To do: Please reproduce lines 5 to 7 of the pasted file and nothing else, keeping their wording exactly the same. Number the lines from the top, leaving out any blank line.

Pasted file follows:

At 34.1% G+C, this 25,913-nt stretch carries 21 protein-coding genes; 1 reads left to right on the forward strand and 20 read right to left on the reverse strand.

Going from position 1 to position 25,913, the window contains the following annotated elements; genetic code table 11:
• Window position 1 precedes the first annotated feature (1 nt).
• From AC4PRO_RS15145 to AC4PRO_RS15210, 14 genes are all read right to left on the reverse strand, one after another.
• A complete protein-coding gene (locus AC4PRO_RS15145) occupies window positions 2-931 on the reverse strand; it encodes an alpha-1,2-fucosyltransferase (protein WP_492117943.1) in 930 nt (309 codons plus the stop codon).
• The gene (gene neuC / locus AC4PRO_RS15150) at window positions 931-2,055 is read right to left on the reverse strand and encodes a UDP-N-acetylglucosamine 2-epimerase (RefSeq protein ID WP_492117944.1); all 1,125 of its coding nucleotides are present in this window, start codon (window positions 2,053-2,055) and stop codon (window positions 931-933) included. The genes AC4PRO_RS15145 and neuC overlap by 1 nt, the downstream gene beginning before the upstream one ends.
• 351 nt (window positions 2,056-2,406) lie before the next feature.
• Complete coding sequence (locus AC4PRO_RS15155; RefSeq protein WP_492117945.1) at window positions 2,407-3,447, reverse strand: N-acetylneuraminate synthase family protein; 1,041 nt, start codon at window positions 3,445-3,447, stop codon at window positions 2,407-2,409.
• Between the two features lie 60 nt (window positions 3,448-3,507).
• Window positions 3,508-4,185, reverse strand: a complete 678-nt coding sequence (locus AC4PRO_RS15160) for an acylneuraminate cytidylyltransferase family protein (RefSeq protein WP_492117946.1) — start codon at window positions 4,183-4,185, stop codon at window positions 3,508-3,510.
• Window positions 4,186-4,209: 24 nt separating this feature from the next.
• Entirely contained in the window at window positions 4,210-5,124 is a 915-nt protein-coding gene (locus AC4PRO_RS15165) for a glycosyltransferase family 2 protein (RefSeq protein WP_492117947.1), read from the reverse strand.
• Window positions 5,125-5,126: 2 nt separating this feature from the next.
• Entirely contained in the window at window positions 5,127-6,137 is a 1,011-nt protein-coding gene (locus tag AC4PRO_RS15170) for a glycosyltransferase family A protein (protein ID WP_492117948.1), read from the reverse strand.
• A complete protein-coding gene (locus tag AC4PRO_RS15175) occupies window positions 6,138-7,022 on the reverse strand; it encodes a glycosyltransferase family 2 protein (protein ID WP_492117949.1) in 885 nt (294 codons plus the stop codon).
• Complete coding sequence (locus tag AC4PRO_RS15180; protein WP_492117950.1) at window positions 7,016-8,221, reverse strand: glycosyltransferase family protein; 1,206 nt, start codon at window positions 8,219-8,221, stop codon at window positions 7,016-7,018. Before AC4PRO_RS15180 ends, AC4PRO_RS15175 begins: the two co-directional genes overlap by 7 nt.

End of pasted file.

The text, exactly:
• A complete protein-coding gene (locus AC4PRO_RS15145) occupies window positions 2-931 on the reverse strand; it encodes an alpha-1,2-fucosyltransferase (protein WP_492117943.1) in 930 nt (309 codons plus the stop codon).
• The gene (gene neuC / locus AC4PRO_RS15150) at window positions 931-2,055 is read right to left on the reverse strand and encodes a UDP-N-acetylglucosamine 2-epimerase (RefSeq protein ID WP_492117944.1); all 1,125 of its coding nucleotides are present in this window, start codon (window positions 2,053-2,055) and stop codon (window positions 931-933) included. The genes AC4PRO_RS15145 and neuC overlap by 1 nt, the downstream gene beginning before the upstream one ends.
• 351 nt (window positions 2,056-2,406) lie before the next feature.